RealTime IT News

France Telecom to Test Internet Screen Phones Using IBM Platform

France Telecom plans to begin testing in April on a screen phone that uses an IBM-developed software platform to give Minitel users quick, easy access to both the Internet and the Minitel, France's closed-loop e-commerce network, company sources said.

"The screen-phone terminal is intended to give Minitel users who are uncomfortable with PCs a very simple, familiar way to connect to the Internet," said a France Telecom spokesman, adding that, "it will relieve the user of all the technical complexity of the Internet."

Analysts here said that, if it catches on with France's 17 million Minitel users, the Internet screen phone could potentially boost France's low level of Internet use, variously estimated at from 2-3 million people, compared to about 6 million in Germany.

The thin-client, instant-on screen phones were manufactured by Alcatel and Matras. According to France Telecom, pushing a key on the keyboard automatically connects for complete access to either the Internet or Minitel network, at a speed ranging from 9,600 to 33,600kbs. The Internet hookup will take the user to a France Telecom portal featuring a basic selection of services such as e-mail, banking, train or plane ticket purchases and stock-market transactions.

Users will also be able to surf anywhere on the Internet, said Patrick Thielemans, a France Telecom spokesman.

Dubbed "ISI," the French acronym for "integrated Internet services," the six-month test will provide the lightweight terminals at no cost to some 350-400 professionals and private individuals in two French cities. To gauge the product's marketability to different groups, half the participants will be non-computers users; the other half will be people who have computers with web browsers, said Thielemans. The users will pay an unspecified amount for their access time.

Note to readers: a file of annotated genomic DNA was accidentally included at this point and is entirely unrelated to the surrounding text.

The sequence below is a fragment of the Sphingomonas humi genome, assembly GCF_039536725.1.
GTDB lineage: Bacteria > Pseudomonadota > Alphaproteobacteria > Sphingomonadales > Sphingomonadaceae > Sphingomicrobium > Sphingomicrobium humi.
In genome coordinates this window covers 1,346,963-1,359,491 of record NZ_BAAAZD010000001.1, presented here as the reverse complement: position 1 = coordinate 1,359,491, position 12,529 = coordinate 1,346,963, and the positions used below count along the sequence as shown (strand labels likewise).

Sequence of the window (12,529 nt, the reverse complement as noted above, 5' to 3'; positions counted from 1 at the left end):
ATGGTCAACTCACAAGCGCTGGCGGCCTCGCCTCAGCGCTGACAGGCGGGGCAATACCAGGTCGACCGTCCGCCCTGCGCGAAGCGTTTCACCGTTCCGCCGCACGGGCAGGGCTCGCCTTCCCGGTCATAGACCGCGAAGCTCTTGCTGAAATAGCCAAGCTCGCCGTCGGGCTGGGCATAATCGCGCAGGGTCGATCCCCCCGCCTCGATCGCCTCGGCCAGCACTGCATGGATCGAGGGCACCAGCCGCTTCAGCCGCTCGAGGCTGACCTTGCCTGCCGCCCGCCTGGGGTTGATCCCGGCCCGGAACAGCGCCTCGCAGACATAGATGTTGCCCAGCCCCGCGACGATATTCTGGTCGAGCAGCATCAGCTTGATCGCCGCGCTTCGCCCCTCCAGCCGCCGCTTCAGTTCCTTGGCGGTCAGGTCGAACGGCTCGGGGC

France Telecom declined to say how it might price the terminals or the service.

IBM retains the right to sell the platform in other markets, such as to telephone companies in other countries and ISPs, said Herve Precioso, director of marketing at IBM France. The software can also be adapted to such devices as mobile phones and palmtop computers, as well as PCs. It can be used for both analog and digital access, he said.

Precioso expects the screen phones to appeal more to Minitel users than to PC users. "They aren't going to replace PC access to the Internet," he said.

A precursor of the Internet, the Minitel was developed in the 1980s. Connected to the telephone system, it has some 25,000 databases and offers most of the same kinds of services available on the Internet. It became extremely popular when France Telecom gave away basic terminals to its telephone customers.

Safe for transactions, simple, and, above all, in French, the Minitel is often sited as the main reason the French have lagged their Western European neighbors in Internet use. French businesses made 2.3 billion euros in sales through the Minitel in 1998 and less than 250 million euros on the Internet, according to industry sources.